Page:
Positioning is the art of creating a distinct and unique identity vis-a-vis the competition in the consumer’s mind. But in at least some new-age digital-only banks, positioning isn’t about differentiating from the traditional bank at all. On the contrary, the emphasis is on not being a bank, at least not in the conventional sense of the term. Think, Simple, the self-proclaimed anti-bank, and Atom, the bank that claims it won’t ‘act like a bank at all’.
This isn’t merely clever branding, it’s also about distancing the new-age bank from the legacy trappings of the old. It’s a message that resonates strongly with future banking customers, such as millennials, many of whom believe that tech startups will drive banking innovation and make better financial services providers than conventional banks.
It is ironic that IT systems, a bank’s biggest enabler, are today its biggest barrier to innovation. Built in the days of product-centric banking, IT applications were architected to run processes for each product from end to end. This created rampant duplication of applications and processes across product lines.
The problems were compounded with channel proliferation, which required the integration of channel-specific interfaces to product-centric architectures. The sudden shift to customer-centricity forced a series of tactically appropriate decisions and discrete integrations that only worsened an already chaotic situation. Large banks, in particular, have taken a big hit to agility, flexibility and innovation capability.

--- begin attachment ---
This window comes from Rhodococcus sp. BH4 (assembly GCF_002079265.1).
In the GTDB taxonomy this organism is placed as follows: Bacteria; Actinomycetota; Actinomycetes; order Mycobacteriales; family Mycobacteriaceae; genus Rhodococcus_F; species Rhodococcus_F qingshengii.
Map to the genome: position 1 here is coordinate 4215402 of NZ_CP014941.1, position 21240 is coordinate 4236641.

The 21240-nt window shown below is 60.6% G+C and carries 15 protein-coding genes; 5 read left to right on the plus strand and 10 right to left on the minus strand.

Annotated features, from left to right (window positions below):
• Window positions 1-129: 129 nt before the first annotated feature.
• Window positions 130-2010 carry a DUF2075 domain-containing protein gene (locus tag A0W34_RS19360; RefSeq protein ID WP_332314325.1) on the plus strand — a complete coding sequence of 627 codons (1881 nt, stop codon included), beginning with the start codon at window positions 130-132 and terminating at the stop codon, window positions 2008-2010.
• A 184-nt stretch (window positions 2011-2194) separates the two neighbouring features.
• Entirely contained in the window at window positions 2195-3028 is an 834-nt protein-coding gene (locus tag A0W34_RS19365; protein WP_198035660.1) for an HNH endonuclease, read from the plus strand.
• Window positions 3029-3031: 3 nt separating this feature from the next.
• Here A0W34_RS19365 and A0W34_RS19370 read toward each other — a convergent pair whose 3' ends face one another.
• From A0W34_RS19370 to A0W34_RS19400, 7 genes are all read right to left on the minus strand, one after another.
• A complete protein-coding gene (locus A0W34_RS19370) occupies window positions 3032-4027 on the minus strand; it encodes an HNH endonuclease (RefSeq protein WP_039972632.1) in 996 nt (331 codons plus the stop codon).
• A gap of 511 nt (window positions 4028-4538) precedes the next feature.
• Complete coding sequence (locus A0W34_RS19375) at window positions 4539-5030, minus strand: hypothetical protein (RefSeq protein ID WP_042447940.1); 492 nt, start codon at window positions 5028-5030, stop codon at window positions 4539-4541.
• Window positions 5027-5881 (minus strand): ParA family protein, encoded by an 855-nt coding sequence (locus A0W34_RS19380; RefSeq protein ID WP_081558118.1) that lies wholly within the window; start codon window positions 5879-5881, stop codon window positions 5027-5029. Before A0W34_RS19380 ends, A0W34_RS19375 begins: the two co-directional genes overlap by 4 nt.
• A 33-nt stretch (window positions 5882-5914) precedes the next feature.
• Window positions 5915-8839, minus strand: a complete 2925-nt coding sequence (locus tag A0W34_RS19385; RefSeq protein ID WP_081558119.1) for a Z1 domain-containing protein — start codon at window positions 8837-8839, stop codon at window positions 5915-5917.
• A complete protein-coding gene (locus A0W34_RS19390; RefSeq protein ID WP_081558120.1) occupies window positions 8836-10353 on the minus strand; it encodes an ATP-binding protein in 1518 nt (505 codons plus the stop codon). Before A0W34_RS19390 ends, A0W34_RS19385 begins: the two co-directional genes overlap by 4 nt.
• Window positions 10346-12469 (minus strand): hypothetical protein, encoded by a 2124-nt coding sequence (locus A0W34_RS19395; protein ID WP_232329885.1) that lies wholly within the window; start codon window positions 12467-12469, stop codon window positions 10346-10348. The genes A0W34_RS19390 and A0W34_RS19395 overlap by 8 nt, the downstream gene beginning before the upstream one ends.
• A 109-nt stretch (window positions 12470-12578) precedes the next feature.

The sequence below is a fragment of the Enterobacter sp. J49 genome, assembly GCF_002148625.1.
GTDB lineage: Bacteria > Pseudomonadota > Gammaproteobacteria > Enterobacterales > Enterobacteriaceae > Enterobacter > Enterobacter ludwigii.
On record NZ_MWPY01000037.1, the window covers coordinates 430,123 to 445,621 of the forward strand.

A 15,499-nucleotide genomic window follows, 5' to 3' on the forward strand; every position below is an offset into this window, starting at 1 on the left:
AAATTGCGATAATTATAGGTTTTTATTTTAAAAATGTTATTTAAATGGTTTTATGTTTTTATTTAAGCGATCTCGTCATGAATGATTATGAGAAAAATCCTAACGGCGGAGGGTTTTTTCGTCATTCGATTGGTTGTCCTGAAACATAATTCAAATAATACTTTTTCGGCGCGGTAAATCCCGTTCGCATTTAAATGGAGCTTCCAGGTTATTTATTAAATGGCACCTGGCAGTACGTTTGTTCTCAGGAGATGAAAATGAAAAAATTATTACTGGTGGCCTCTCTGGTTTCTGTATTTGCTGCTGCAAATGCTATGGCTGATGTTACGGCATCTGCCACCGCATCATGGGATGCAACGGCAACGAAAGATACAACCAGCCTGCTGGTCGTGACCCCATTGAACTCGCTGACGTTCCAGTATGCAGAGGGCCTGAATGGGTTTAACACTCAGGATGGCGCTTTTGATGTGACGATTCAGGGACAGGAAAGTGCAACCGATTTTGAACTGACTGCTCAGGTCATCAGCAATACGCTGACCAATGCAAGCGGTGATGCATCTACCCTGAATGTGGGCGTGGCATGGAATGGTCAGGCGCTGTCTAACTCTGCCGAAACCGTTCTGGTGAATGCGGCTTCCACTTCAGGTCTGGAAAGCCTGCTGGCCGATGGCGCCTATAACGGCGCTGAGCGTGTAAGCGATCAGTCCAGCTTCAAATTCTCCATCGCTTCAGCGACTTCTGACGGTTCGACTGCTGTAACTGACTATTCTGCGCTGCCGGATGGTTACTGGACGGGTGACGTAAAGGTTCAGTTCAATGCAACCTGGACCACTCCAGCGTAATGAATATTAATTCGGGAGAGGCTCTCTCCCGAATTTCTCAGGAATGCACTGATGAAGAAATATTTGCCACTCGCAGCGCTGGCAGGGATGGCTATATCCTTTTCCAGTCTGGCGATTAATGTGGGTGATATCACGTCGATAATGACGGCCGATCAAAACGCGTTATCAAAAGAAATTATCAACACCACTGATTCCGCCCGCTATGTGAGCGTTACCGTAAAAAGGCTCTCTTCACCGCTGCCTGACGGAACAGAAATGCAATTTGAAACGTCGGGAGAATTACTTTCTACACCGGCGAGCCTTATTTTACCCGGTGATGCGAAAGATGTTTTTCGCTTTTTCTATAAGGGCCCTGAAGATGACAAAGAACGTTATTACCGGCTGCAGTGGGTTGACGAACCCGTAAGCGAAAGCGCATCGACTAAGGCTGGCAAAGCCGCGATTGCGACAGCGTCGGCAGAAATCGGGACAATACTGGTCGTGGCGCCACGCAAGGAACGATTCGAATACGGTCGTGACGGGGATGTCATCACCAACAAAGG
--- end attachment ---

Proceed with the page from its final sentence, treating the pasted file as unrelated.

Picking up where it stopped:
All this is not only preventing banks from performing to potential but also from exploiting the power of new digital technologies to the fullest. So, does that mean established banks, with their legacy, can never turn truly digital? Or that new banks that have no legacy, automatically are? No, not at all. At Infosys Finacle we believe that there’s a lot more to the truly digital bank, a point of view that is shared here.
Customers are no longer just passive consumers of financial services. Digitally empowered, they are taking control of their banking relationships and financial decisions, and expect that their banks will help them achieve their goals effectively and efficiently. With customers becoming more demanding, assertive and influential in the relationship, banking experience is becoming the kingmaker in this business. Hence every aspect, including processes, strategies and decisions, must reflect this priority.